Finally, the NCSL analysis has a list of states that are paid the least, spend half or less of their time doing legislative functions and have smaller staffs. These 14 states — which include North and South Dakota — tend to have lower populations and are more rural.All of which brings up another question: Would lawmakers get a pay raise if Minnesota went to a full-time Legislature? A previous constitutional amendment in 2016 turned over legislative salary setting to an independent commission. That group looks at legislative pay in other states and would likely propose increases to match other full-time legislatures such as those in Wisconsin, Ohio, Michigan and Illinois.

“Being a legislator should not require you to be independently wealthy,” said Senate prime sponsor Port.

(MinnPost)

NAHB Legal Action Fund Guidelines and Application

Because it is important to influence legal precedent that is of national significance to the housing industry or that has the potential for meaningful impact on housing industry issues, the Legal Action Fund helps defray litigation costs for builders, developers and state/local associations involved in these types of cases. It is administered with three goals:

  • The fund must support litigation that will benefit the housing and building industry nationwide. The fund should not be viewed as a member service, instead the fund should be viewed as an industry service.
  • The two types of cases that take priority over all others are nationally significant cases or those that address issues commonly faced by builders or developers. Where possible, cases should be brought to the committee early in the litigation process.
  • The fund should be used primarily in a proactive role, encouraging and supporting the filing of high-quality litigation that addresses major industry issues.

The Legal Action Committee considers applications during each of the NAHB Board of Directors meetings and makes recommendations for grants for NAHB Executive Board approval.

Deadlines

Applications for the next round of funding are open now.
Applications are due by May 16, 2022, for consideration at the next Board of Directors meeting.

Both individual members and state and local HBAs may apply to the Legal Action Fund. Applicants must submit the application form and a cover letter that includes a concise statement explaining the following points:

  1. A summary of the facts of the case;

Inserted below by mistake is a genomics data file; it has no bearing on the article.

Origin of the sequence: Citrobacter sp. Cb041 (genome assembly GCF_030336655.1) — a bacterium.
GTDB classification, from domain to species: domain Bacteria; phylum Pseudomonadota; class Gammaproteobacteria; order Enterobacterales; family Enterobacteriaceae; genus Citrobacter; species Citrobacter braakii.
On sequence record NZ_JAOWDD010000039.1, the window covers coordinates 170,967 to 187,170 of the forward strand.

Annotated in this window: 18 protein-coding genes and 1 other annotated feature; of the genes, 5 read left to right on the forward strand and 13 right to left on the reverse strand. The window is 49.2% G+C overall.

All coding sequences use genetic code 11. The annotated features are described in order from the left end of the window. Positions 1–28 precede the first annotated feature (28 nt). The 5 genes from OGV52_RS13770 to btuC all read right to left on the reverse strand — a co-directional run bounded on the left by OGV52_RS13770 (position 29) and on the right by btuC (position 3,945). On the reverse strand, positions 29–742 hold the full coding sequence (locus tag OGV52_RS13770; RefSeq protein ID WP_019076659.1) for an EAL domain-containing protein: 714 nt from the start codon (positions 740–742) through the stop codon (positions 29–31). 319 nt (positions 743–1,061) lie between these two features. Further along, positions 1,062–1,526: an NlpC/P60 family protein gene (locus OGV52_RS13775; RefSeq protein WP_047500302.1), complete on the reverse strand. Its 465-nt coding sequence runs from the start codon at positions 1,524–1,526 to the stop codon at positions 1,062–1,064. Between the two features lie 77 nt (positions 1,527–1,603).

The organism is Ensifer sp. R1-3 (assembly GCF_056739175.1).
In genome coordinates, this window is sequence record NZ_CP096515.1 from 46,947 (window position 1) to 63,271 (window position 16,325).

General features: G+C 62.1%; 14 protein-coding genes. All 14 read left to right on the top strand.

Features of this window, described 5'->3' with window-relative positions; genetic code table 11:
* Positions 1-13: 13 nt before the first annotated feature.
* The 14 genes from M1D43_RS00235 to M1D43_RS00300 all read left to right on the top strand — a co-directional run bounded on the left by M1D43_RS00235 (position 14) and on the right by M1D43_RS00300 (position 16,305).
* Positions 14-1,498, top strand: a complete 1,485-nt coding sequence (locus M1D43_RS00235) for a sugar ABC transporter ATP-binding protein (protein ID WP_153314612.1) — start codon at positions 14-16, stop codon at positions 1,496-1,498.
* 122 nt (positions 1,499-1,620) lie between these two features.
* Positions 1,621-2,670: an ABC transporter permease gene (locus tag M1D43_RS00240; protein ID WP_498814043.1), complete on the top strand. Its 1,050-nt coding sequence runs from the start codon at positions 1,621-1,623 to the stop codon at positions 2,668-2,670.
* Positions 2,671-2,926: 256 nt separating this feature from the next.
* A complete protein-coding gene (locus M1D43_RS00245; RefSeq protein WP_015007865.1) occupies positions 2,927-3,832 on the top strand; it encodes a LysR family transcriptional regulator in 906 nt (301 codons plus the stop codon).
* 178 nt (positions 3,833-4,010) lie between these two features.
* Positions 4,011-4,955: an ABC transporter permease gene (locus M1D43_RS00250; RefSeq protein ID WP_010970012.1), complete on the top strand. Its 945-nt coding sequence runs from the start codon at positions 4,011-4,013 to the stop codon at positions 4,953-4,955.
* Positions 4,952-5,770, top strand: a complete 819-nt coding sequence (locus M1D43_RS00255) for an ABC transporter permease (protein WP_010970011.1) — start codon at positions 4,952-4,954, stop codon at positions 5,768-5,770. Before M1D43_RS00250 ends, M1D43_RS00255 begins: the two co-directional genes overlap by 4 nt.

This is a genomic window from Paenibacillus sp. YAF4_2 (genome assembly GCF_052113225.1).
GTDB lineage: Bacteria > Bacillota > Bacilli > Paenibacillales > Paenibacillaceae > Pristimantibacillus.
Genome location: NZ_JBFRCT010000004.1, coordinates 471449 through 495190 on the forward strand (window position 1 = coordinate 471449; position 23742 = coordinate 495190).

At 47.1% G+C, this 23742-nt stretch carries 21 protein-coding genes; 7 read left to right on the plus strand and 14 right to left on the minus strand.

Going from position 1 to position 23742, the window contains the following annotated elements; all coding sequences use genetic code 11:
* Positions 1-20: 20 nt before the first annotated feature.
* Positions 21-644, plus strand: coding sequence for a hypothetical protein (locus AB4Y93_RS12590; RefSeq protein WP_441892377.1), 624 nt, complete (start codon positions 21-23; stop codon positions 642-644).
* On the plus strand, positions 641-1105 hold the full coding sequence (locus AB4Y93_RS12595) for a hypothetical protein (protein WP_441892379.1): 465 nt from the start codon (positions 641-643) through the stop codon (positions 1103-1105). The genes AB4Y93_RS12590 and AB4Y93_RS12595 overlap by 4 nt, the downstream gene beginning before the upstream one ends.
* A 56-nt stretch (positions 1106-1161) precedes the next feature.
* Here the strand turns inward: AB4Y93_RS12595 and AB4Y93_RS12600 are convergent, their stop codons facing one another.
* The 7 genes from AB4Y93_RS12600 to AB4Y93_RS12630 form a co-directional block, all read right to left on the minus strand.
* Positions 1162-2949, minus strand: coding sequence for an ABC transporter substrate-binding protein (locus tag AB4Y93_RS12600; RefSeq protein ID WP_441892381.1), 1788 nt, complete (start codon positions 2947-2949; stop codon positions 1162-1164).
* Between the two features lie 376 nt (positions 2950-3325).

2. The legal issue(s) and the relief being sought in the case;
  3. The status of the case (what court it is in; if appellate, what the trial court’s decision was; a rough timetable for current or projected court plans);
  4. How the case concerns an issue of national significance or an important problem common to the shelter industry;
  5. Past, current and rough-estimated future costs of the litigation;
  6. The financial (and participatory, if any) commitment of the local and state HBAs or a statement explaining the reason(s) why funding was denied;
  7. Whether there has been prior NAHB assistance for this case; and
  8. The amount of money being requested from NAHB.

All of these points must be addressed in full to constitute a complete application. Only complete applications will be placed on the agenda of the Legal Action Committee.

In addition, the following must be included, as applicable:

  • Copies of the substantive pleadings or other legal filings of both sides, and
  • Copies of any court decisions to date.

You may also include any other pertinent papers that would be helpful to the staff and committee in better assessing the case or understanding its background, including newspaper articles, letters from counsel, etc. The best applications are those that explain the facts, the legal issues and the importance of the case to the national housing industry in as clear and concise terms as possible.

Please note that under Guideline 18, if a case is settled or discontinued prior to getting a court’s judgment, the funds must be returned to NAHB because their purpose is to try to establish case precedent helpful to the industry as a whole. The committee’s recommendations as to financial assistance in any amount must be approved by the NAHB Executive Board.